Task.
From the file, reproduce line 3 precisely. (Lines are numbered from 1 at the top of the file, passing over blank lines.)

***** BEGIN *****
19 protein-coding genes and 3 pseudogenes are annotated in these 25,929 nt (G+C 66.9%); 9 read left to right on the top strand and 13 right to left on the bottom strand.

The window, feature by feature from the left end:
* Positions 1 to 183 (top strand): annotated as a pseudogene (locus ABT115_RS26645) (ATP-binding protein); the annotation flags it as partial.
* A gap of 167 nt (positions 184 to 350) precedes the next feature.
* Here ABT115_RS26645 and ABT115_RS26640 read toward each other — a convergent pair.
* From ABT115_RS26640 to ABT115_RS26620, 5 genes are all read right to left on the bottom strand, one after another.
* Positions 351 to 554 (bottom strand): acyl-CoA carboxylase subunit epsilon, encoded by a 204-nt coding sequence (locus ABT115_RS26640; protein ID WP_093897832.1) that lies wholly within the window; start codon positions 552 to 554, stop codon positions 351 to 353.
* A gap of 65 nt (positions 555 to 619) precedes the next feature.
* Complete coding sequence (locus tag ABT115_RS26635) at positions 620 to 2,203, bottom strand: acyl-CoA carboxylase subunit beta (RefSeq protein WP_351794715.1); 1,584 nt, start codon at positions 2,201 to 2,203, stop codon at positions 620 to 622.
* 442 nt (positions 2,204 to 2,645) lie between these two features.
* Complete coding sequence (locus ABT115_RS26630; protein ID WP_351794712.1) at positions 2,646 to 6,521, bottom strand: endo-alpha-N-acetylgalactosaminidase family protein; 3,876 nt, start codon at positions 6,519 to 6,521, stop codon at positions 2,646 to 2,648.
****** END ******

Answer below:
* Positions 1 to 183 (top strand): annotated as a pseudogene (locus ABT115_RS26645) (ATP-binding protein); the annotation flags it as partial.